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The commonly used number system, also known as denary, in which each place has a value 10 times the value of the place at its right. For example, 4327 in the decimal (base 10) system is shorthand for (4 × 103) + (3 × 102) + (2 × 101) + (7 × 100), where 100 = 1. Similarly, fractions may be expressed by setting their denominators equal to powers of 10.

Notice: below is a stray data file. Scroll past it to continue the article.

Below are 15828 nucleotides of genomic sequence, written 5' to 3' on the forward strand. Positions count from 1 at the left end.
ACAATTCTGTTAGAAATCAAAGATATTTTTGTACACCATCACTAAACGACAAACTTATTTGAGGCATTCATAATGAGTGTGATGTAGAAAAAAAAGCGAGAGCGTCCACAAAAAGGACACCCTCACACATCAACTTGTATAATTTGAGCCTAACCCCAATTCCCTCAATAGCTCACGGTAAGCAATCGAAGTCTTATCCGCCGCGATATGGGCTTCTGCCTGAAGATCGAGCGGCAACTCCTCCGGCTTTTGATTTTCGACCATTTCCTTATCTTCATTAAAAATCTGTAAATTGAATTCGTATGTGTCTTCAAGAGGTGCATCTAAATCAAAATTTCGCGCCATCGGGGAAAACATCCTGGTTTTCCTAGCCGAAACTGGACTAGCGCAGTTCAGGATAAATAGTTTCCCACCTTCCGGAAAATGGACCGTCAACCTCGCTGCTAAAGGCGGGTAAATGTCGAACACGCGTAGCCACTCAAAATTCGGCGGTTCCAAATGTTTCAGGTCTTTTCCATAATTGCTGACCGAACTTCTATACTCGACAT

The word decimal comes from the Latin decimus for "tenth." The verb decimare, literally "to take a tenth of," was used to describe a form of punishment applied to mutinous units in the Roman army. The men were lined up and every tenth soldier was killed as a lesson to the rest. From this custom comes our word "decimate," which we use more loosely – in fact, incorrectly – to indicate near-total destruction. The Latin decimare was also used in a less ferocious sense to mean "to tax to the amount of one tenth." However, the usual word describing a one-tenth tax in English is tithe, which comes from the Old English teogotha, a form of tenth.

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